Biodiversity & Conservation

Talitrid amphipods in decomposing seaweed on the strand-line

LS.LSa.St.Tal


LGS.Tal

Image Paul Brazier - View along sand and gravel shore backed by seawall (strandline debris). Image width ca XX cm.
Image copyright information

  • #
Distribution map

LS.LSa.St.Tal recorded (dark blue bullet) and expected (light blue bullet) distribution in Britain and Ireland (see below)


  • EC_Habitats

Text page icon Habitat description

Map icon Distribution of biotope in Britain and Ireland A common and widespread biotope around Britain and Ireland that is probably under recorded at many locations owing to its ephemeral nature.
National importance Widespread

Text page icon Description of biotope

For a full description of this biotope including characterizing species, distribution, survey information and references visit JNCC

A community of talitrid amphipods may occur on any shore where decomposing seaweed accumulates on the extreme upper shore strand-line. The community occurs on a wide variety of sediment shores composed of shingle and mixed substrata through to fine sands, but may also occur on mixed and rocky shores in some circumstances. The decaying seaweed provides cover and humidity for Talitrus saltator and other components of the community. The amphipods Orchestia spp. are also often present, as well as enchytraeid oligochaetes. Polychaetes, molluscs and other crustaceans may be brought in on the tide, but are not necessarily associated with the infaunal community. Further analysis of the data may determine that Orchestia spp. are associated with a denser strand and that there are differences in the community dependant upon the substratum-type. Talitrus saltator may occur further down the shore, almost invariably accompanied by burrowing amphipods such as Bathyporeia spp. (LGS.AEur). (Information taken from the Marine Biotope Classification for Britain and Ireland, Version 97.06: Connor et al., 1997a, b).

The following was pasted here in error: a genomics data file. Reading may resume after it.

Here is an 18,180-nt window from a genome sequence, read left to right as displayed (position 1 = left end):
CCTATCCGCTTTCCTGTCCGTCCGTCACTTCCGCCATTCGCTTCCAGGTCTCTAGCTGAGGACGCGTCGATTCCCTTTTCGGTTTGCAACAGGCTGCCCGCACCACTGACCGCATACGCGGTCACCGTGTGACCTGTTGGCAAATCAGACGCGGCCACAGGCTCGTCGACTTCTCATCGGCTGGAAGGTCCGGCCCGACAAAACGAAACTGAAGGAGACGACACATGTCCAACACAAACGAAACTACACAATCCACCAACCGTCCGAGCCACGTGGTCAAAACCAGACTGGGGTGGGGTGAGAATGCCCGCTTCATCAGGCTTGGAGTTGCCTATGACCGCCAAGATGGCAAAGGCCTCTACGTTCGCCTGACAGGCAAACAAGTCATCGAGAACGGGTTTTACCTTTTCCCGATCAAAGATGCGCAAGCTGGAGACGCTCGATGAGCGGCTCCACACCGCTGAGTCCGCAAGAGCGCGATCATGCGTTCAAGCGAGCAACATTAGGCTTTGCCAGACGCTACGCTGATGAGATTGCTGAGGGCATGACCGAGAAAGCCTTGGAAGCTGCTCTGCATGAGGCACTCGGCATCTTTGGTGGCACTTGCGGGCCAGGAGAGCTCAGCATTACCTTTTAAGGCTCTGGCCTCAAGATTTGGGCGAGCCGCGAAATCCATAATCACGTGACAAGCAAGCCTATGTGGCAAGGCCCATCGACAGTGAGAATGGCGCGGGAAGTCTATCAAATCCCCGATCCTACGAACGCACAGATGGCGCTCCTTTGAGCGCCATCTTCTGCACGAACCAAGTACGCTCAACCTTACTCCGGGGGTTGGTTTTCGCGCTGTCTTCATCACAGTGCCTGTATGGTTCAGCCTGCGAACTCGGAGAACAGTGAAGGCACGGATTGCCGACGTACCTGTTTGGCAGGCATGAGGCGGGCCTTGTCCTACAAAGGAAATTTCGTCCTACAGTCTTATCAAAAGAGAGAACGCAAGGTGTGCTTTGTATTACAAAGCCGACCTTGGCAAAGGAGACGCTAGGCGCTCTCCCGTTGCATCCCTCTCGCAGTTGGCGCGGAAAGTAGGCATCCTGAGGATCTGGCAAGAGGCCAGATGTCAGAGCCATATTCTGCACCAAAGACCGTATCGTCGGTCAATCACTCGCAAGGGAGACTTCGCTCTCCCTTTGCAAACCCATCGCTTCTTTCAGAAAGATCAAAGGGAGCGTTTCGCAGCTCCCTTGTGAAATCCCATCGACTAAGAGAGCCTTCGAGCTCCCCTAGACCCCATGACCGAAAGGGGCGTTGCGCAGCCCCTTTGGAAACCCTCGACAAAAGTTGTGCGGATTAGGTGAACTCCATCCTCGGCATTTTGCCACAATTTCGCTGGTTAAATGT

Additional information icon Additional information

Strand-lines are ephemeral habitats owing to the methods of their formation, but may be more permanent and extensive features particularly in sheltered embayments or estuaries. The strand-line is a fringe habitat, neither fully marine nor terrestrial, it is consequently colonized by invertebrates from both ecosystems. On exposed shores the strand-line is of particular importance because it acts as a precursor to sand dunes. Strand-lines enhance the stabilization of the foreshore by supplementing the organic and moisture content of the substratum so that pioneering plants such as sea sandwort, Honkenya peploides, sea rocket, Cakile maritima, and saltwort, Salsola kali may eventually establish (Shackley & Llewellyn, 1997). This 'open tall herb community' develops best on shores that receive large inputs of detached macroalgae and windblown sand (Ignaciuk & Lee, 1980). Such plants trap sand and favour the development of embryo dunes and subsequent fore dunes (Salisbury, 1952; Chapman, 1976; Davidson et al., 1991). In areas subjected to intensive recreational use and consequently where mechanical beach cleaning is practised, dune formation and stability could be adversely affected (Davidson et al., 1991).


This review can be cited as follows:

Budd, G.C. 2004. Talitrid amphipods in decomposing seaweed on the strand-line. Marine Life Information Network: Biology and Sensitivity Key Information Sub-programme [on-line]. Plymouth: Marine Biological Association of the United Kingdom. [cited 02/09/2014]. Available from: <http://www.marlin.ac.uk/habitatsbasicinfo.php?habitatid=176&code=2004>